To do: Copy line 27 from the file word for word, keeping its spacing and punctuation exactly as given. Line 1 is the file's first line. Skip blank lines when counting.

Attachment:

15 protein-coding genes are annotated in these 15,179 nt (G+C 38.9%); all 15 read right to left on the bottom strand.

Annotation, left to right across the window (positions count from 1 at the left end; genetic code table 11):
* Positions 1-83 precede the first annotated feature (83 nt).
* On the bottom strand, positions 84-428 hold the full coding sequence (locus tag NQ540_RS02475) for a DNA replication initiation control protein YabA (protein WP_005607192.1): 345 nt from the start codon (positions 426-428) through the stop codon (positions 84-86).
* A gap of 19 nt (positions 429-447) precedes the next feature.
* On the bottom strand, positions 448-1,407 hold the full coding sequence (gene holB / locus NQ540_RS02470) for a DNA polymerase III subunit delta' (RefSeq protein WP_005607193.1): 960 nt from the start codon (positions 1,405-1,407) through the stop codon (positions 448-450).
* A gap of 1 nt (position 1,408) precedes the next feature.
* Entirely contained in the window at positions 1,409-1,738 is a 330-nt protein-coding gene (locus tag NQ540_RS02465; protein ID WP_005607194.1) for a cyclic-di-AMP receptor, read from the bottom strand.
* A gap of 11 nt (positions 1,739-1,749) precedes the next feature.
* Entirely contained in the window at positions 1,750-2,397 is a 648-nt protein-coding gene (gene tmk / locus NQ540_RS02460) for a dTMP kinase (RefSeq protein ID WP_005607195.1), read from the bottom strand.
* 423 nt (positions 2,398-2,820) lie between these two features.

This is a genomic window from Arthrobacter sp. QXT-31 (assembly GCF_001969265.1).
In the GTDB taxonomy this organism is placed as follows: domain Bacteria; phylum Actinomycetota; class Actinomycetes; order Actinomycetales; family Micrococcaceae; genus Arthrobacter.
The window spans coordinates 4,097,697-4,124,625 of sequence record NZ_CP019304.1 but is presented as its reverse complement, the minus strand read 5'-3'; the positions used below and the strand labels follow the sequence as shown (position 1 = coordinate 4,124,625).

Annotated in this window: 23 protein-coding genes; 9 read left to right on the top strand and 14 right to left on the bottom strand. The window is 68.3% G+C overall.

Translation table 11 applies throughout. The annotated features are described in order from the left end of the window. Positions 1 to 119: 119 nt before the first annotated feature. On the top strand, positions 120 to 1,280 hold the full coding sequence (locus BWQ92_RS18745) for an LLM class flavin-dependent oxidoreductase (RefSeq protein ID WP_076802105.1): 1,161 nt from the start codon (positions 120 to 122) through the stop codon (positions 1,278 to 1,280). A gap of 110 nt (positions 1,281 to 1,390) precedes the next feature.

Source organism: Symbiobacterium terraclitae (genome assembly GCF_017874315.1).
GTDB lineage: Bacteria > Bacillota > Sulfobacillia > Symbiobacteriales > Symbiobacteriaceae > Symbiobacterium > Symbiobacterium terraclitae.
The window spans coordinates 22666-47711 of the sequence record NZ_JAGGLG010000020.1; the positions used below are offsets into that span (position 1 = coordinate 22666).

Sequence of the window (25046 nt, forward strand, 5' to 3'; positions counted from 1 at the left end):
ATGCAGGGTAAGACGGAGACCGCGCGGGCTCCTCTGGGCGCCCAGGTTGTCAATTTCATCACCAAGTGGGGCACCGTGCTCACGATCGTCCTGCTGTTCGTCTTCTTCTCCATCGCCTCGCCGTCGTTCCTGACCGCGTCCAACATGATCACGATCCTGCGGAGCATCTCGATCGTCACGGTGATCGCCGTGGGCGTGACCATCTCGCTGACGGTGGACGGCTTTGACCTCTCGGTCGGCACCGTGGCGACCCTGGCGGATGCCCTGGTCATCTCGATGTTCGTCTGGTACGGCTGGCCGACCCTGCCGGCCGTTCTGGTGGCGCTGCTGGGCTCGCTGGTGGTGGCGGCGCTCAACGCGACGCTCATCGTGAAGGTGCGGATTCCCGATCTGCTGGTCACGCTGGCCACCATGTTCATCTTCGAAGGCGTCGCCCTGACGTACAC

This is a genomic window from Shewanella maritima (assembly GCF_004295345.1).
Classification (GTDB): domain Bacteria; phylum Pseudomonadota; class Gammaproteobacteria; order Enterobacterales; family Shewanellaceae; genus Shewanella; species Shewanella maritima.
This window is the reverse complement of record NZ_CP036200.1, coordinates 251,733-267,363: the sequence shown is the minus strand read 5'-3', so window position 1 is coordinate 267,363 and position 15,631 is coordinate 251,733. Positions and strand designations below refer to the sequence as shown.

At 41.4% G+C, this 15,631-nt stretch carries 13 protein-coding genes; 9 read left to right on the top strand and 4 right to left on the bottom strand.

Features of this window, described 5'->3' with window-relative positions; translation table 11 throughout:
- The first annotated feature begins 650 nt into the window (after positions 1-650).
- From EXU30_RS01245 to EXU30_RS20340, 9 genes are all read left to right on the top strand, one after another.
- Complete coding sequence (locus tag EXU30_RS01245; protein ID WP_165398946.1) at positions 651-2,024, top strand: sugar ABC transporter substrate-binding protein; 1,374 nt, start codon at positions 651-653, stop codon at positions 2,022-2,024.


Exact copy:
- The first annotated feature begins 650 nt into the window (after positions 1-650).